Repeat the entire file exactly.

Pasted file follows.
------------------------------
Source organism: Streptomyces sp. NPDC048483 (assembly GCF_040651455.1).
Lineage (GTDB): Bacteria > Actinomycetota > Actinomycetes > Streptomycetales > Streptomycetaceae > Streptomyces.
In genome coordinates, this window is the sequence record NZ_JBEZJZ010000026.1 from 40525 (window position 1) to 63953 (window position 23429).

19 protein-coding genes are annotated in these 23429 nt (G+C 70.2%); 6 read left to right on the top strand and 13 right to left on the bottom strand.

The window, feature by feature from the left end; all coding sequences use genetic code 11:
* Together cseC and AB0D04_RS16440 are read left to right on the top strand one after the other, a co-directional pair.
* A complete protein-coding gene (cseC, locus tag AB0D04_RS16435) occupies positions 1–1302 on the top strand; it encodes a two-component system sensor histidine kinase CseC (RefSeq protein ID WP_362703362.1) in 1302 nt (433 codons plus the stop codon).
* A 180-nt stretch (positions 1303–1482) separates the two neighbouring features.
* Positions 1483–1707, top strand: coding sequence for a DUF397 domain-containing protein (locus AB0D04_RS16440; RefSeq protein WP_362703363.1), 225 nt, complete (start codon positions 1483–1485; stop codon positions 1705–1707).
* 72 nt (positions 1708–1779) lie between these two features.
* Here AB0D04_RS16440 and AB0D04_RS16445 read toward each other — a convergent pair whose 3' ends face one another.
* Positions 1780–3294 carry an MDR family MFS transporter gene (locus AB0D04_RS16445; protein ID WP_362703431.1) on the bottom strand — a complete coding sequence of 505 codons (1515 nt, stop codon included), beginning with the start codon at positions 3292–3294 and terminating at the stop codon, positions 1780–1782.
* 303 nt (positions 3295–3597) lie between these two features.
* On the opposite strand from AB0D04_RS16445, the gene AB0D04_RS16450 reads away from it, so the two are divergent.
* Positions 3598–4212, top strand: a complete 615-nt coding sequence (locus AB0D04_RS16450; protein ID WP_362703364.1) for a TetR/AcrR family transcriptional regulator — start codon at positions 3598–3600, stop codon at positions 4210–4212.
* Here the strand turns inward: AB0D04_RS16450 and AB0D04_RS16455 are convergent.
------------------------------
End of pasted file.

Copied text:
Source organism: Streptomyces sp. NPDC048483 (assembly GCF_040651455.1).
Lineage (GTDB): Bacteria > Actinomycetota > Actinomycetes > Streptomycetales > Streptomycetaceae > Streptomyces.
In genome coordinates, this window is the sequence record NZ_JBEZJZ010000026.1 from 40525 (window position 1) to 63953 (window position 23429).

19 protein-coding genes are annotated in these 23429 nt (G+C 70.2%); 6 read left to right on the top strand and 13 right to left on the bottom strand.

The window, feature by feature from the left end; all coding sequences use genetic code 11:
* Together cseC and AB0D04_RS16440 are read left to right on the top strand one after the other, a co-directional pair.
* A complete protein-coding gene (cseC, locus tag AB0D04_RS16435) occupies positions 1–1302 on the top strand; it encodes a two-component system sensor histidine kinase CseC (RefSeq protein ID WP_362703362.1) in 1302 nt (433 codons plus the stop codon).
* A 180-nt stretch (positions 1303–1482) separates the two neighbouring features.
* Positions 1483–1707, top strand: coding sequence for a DUF397 domain-containing protein (locus AB0D04_RS16440; RefSeq protein WP_362703363.1), 225 nt, complete (start codon positions 1483–1485; stop codon positions 1705–1707).
* 72 nt (positions 1708–1779) lie between these two features.
* Here AB0D04_RS16440 and AB0D04_RS16445 read toward each other — a convergent pair whose 3' ends face one another.
* Positions 1780–3294 carry an MDR family MFS transporter gene (locus AB0D04_RS16445; protein ID WP_362703431.1) on the bottom strand — a complete coding sequence of 505 codons (1515 nt, stop codon included), beginning with the start codon at positions 3292–3294 and terminating at the stop codon, positions 1780–1782.
* 303 nt (positions 3295–3597) lie between these two features.
* On the opposite strand from AB0D04_RS16445, the gene AB0D04_RS16450 reads away from it, so the two are divergent.
* Positions 3598–4212, top strand: a complete 615-nt coding sequence (locus AB0D04_RS16450; protein ID WP_362703364.1) for a TetR/AcrR family transcriptional regulator — start codon at positions 3598–3600, stop codon at positions 4210–4212.
* Here the strand turns inward: AB0D04_RS16450 and AB0D04_RS16455 are convergent.